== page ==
World Mental Health Day 2019
I can remember exactly where I was on World Mental Health Day in 2018: nervously pacing in my apartment, waiting to hear back test results from a psychologist.
I'd spent 2018 out of work on effectively an enforced sabbatical. After yet another layoff and fifteen years in a seemingly stable software career, I could no longer work up the energy for the meat-grinder of job-hunting in a major city. At the time it felt natural, since I had just finally been freed up after several years of life-changes and family events.
For most of the year I buried myself in personal research projects, nature walks, and unpacking the boxes my life had been stored in for several years. I was convinced I would finally have the time for all of the projects and research I'd hastily scribbled notes on for the past decade. But I kept jumping between research, note-taking, quick experiments, and then forgetting I'd done anything at all.
While I was employed I had the typical USA-based developer's fear of having anything even hinting of psychological issues on public record. The ongoing sense of dread, anxiety, and fear that I had deep-rooted issues was hitting a peak in 2017, right before my layoff. At the height of those stressful days it was all I could do to stop myself wiki-walking across various personality disorder pages right before bed.
The dread seemed to fade once I had a few months away from the stressors. But the isolation and worry persisted and I wasn't getting anything done. In September 2018 my mother gave me a call: while cleaning out one of the family storage units, she'd found a mislabeled box of paper files and I should come over to read some of them.
The box contained my schooling records up until college. That history I knew. But in 1994, as I was entering high school after traumatic experiences in junior-high, the school had recommended that I be evaluated for ADHD since my grades were not up to par. That history I did not remember at all save for vague recollections of testing machines, that were usually denied by my parents.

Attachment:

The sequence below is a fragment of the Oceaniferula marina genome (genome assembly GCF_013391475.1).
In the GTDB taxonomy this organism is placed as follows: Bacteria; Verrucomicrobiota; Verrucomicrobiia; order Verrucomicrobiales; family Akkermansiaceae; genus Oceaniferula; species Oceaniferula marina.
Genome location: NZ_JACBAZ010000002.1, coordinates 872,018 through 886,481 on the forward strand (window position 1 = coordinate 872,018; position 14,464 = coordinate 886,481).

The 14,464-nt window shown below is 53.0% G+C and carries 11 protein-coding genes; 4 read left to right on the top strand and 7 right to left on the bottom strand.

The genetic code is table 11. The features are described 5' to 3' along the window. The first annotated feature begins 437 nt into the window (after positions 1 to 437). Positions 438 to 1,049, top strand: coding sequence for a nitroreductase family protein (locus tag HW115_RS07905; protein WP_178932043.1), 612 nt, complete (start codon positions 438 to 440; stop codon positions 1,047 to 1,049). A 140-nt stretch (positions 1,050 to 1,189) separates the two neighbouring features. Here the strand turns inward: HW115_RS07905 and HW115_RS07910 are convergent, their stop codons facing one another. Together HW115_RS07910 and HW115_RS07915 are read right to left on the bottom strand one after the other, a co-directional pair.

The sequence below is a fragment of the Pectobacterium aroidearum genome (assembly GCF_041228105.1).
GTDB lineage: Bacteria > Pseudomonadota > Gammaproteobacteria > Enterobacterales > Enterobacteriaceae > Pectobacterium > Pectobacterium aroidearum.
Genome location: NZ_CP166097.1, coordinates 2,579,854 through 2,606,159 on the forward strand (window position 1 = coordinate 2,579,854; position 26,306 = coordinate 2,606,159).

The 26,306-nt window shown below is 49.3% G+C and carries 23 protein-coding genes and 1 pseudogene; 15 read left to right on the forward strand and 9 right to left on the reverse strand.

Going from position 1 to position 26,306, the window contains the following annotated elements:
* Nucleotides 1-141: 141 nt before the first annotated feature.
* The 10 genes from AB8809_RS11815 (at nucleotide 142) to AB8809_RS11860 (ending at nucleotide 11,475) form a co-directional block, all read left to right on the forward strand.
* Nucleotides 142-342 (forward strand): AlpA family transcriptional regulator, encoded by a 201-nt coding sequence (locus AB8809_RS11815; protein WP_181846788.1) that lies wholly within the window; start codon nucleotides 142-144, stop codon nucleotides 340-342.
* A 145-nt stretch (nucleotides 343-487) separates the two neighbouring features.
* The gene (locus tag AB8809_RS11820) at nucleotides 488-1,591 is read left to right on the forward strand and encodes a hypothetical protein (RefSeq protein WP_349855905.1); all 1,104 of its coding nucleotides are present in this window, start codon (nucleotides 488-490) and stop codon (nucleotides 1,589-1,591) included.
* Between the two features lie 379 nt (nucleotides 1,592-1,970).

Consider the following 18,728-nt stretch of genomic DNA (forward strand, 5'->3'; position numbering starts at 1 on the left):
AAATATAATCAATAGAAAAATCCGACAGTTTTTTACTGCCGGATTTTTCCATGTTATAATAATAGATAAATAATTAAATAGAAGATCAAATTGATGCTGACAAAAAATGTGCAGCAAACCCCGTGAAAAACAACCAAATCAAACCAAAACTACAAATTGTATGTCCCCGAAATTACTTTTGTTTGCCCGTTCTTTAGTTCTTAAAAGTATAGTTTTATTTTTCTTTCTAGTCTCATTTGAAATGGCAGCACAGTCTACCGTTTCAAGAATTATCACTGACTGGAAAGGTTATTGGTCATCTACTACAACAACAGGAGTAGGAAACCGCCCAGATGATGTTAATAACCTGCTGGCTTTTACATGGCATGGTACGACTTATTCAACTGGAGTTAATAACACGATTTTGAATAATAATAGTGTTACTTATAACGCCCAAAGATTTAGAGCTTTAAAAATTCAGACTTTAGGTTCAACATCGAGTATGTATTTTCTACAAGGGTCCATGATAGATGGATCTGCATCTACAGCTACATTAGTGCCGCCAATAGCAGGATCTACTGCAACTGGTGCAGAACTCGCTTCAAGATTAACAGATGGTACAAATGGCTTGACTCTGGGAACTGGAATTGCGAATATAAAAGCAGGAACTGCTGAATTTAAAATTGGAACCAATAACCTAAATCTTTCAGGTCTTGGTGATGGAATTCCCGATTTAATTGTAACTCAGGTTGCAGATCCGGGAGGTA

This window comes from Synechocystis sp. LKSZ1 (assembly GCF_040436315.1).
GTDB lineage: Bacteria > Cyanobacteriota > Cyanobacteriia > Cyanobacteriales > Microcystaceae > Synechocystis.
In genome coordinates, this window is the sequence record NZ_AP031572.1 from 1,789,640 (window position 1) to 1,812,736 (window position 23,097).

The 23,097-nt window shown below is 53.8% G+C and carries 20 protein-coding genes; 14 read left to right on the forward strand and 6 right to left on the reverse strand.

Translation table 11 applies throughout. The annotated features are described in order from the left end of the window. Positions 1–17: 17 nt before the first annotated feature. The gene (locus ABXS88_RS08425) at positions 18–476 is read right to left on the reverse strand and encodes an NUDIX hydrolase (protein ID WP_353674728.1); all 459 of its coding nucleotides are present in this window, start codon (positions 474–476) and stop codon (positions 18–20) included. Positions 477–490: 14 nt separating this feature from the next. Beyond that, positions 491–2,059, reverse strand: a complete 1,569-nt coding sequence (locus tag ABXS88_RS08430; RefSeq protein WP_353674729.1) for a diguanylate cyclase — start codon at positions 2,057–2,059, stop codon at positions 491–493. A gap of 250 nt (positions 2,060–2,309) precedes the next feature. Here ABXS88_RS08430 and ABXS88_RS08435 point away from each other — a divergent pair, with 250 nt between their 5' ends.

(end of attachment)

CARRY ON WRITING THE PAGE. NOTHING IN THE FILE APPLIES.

The report stated that, in addition to what looked suspiciously like PTSD from junior-high, there were clear signs of ADHD and a recommendation of trialing stimulant medication. This I had never known, as my parents had apparently vetoed any drugs when my family doctor brought it up and the report was then lost in the family's files. College followed shortly and everyone forgot about it.
Mom let me read the report in silence and then noted that the psychologist who had evaluated me was still practicing. I had an appointment within the week and completed a full neuropsych evaluation within the next two. And that was where I was in October 2018.
The report was completed a week later. As before, it stated there were clear signs of ADHD. But there were two things I didn't expect.
The first was that the ADHD type was "partial inattentiveness", which was not a term I had ever heard. The stereotype of ADHD/ADD had always been "the kid who can't sit still" or "the kid selling his Ritalin to other students" which I wasn't. But I was the daydreamer and never quite good at staying on task with deadlines.